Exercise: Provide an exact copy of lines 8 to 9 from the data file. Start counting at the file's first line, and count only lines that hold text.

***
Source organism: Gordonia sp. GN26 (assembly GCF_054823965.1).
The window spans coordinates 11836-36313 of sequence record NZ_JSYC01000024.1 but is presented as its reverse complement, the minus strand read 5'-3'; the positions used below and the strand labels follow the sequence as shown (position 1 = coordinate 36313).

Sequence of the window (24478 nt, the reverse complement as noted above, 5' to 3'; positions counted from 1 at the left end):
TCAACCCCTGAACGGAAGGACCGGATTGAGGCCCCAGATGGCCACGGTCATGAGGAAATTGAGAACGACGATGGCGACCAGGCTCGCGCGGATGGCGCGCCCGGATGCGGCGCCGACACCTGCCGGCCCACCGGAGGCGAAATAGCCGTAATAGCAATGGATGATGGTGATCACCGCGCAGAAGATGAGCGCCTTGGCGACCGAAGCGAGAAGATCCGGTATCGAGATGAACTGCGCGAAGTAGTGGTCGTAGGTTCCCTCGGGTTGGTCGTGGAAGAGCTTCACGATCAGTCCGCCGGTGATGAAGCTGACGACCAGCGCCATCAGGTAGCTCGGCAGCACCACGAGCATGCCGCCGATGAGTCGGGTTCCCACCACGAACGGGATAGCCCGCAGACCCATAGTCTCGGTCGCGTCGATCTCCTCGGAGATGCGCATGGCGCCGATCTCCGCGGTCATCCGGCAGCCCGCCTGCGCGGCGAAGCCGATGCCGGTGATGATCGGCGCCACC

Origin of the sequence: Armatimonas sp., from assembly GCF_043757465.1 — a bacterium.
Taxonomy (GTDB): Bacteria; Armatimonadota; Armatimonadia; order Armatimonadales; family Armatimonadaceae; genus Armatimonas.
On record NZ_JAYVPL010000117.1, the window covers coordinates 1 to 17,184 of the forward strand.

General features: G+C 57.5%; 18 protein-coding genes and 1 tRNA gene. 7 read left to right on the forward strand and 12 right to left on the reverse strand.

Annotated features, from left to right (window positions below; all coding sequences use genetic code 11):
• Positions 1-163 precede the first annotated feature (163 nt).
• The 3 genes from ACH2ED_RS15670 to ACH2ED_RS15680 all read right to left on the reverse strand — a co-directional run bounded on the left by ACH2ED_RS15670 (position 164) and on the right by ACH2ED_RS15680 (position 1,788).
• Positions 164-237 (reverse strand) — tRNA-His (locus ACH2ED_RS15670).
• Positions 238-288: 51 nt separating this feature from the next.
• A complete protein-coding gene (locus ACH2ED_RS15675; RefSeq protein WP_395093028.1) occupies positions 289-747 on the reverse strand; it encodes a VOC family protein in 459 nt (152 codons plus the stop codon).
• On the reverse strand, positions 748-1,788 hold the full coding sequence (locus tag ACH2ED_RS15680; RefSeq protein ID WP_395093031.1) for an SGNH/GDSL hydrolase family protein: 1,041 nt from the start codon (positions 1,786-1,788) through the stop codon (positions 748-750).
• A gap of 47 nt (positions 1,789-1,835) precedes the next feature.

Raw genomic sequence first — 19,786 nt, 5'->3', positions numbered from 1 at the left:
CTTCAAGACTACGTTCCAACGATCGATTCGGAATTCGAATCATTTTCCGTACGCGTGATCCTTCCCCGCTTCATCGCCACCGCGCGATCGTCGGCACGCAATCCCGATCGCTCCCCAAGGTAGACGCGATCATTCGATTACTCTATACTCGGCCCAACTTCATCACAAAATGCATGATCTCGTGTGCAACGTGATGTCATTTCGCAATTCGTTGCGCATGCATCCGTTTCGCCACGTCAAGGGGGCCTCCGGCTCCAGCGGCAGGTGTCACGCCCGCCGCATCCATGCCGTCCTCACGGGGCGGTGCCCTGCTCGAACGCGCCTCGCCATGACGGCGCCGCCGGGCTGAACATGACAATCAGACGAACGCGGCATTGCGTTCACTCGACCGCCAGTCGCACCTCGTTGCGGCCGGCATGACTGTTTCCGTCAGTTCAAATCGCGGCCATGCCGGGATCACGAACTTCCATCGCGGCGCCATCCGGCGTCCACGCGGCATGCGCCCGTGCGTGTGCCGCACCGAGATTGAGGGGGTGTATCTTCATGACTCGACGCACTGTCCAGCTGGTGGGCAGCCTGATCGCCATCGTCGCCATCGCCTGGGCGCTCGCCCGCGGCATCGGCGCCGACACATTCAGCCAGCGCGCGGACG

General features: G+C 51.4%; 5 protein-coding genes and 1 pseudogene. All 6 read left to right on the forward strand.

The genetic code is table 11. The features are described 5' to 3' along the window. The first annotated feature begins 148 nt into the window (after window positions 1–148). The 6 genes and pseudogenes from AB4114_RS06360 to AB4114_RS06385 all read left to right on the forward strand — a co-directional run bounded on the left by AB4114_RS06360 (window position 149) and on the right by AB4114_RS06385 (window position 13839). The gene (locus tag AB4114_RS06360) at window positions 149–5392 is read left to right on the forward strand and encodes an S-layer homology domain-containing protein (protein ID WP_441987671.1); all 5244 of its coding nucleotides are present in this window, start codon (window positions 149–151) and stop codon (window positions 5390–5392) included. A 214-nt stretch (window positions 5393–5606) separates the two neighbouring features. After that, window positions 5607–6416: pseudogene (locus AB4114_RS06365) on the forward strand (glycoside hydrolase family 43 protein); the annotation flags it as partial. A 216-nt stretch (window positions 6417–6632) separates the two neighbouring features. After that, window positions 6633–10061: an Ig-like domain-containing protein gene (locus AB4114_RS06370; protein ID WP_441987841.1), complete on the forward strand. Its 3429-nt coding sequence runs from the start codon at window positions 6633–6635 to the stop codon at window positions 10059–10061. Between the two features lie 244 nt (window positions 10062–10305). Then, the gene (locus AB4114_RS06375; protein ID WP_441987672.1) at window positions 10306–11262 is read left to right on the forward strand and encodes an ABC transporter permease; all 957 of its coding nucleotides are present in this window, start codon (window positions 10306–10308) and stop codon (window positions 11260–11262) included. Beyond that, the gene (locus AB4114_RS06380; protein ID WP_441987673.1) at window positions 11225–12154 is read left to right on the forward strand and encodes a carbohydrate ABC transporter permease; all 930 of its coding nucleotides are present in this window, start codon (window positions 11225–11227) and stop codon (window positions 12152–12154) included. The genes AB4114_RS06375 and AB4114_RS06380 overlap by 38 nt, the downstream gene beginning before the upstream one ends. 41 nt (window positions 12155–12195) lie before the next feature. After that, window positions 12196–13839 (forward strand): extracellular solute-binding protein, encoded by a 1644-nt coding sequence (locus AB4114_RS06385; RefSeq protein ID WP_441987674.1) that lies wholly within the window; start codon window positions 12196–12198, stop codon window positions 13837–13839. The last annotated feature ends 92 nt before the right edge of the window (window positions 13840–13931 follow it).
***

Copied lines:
General features: G+C 57.5%; 18 protein-coding genes and 1 tRNA gene. 7 read left to right on the forward strand and 12 right to left on the reverse strand.

Annotated features, from left to right (window positions below; all coding sequences use genetic code 11):